public void OnPropertyChanged(string name)
        {
            if (PropertyChanged != null)
            {
                PropertyChanged(this, new PropertyChangedEventArgs(name));
            }
        }
 
   #endregion
}
 
class Class2 : INotifyPropertyChanged
{
    private int m_Count;
    public int IntCount
    {
        get { return m_Count; }
        set
        {
            if (m_Count!=value)
            {
                m_Count=value;
                OnPropertyChanged("IntCount");
            }
        }
    }
 
    #region INotifyPropertyChanged
 
        public event PropertyChangedEventHandler PropertyChanged;
 
        public void OnPropertyChanged(string name)
        {
            if (PropertyChanged != null)
            {
                PropertyChanged(this, new PropertyChangedEventArgs(name));
            }
        }
 
   #endregion
}

For the example to be more interesting notice that in Class1 the property StringCount is of type string and in Class2 the property IntCount is of type int, and for binding them together the following see the following example of the IValueConverter implementation.

class StringToIntConverter :IValueConverter
{
    #region IValueConverter Members
 
    public object Convert(object value, Type targetType, object parameter, 
           System.Globalization.CultureInfo culture)
    {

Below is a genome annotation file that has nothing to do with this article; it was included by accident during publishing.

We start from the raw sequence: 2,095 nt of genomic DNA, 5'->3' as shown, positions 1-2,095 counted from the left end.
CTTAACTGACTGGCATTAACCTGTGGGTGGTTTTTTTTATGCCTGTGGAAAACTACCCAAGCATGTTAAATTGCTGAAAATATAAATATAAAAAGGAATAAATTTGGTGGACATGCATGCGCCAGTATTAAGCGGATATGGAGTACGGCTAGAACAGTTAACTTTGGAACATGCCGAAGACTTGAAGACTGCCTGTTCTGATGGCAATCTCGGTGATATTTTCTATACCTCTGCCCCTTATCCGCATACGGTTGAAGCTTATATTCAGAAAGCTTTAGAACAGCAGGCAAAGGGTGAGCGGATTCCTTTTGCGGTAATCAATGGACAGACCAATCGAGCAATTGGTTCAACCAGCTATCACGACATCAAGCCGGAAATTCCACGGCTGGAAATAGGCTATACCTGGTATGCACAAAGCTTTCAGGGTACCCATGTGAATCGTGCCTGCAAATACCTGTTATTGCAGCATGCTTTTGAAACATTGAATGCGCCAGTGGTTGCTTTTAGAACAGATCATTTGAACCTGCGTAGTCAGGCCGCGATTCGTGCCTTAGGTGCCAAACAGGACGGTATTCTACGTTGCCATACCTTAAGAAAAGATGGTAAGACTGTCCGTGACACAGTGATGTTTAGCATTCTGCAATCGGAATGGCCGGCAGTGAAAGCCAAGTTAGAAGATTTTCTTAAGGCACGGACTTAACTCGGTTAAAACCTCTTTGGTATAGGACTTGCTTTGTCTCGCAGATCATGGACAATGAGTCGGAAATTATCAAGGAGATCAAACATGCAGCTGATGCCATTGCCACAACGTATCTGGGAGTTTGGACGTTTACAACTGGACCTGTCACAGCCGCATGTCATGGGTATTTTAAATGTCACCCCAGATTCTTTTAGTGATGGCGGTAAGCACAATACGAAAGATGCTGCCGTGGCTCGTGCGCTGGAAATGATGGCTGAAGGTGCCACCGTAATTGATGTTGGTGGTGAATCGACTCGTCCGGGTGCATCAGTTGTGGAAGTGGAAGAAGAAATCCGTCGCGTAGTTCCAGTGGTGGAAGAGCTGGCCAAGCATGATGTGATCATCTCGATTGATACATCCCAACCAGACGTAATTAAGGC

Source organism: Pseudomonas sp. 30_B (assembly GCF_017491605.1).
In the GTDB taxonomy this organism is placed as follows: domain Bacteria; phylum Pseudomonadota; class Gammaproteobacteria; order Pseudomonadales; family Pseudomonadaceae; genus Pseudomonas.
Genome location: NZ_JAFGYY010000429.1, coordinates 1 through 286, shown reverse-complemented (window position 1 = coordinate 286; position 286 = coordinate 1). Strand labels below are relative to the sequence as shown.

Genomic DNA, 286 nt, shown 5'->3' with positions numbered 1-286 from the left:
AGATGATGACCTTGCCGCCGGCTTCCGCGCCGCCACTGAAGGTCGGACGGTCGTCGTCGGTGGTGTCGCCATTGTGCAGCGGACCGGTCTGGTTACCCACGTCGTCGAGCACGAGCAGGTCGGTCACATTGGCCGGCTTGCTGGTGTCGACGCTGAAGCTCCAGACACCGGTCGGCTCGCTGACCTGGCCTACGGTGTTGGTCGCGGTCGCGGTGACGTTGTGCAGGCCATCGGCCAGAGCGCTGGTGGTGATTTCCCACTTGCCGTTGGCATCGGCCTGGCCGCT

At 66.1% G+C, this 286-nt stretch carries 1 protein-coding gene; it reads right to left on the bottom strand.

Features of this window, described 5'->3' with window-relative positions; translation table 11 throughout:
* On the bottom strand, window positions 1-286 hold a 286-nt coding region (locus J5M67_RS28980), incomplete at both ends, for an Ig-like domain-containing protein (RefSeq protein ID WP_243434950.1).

int _value = (int)value;
        return _value.ToString(); 
    }
 
    public object ConvertBack(object value, Type targetType, 
           object parameter, System.Globalization.CultureInfo culture)
    {
        string _value = (string)value;
        int _IntValue;
        return (int.TryParse(_value, out _IntValue)) ? _IntValue : 0;
    }
 
    #endregion
}

Important to notice that in IValueConverter the Method Convert invoked upon target update and ConvertBack upon Source Update.

Now that all components are implemented the following code snippet actually demonstrates the the use with a simple main method.

static void Main(string[] args)
{
    //instantiate the classes to be bound
    Class1 class1 = new Class1();
    Class2 class2 = new Class2();
    
     // instantiate the converter
    StringToIntConverter converter = new StringToIntConverter();
   
    // create the binding class that managing the group of ProipertyBinding
    CLRBinding.CLRBinding binding = new CLRBinding.CLRBinding();
 
    // instantiate the property binding between object class1 as target and
    // class2 as source, between their properties StringCount and IntCount
    CLRPropertiesBinding PropertyBinding = new CLRPropertiesBinding(class2,
      "IntCount", class1, "StringCount", CLRBindingMode.TwoWay, converter);
    
    // add the PropertyBinding to the Binding class
    binding.Add(PropertyBinding);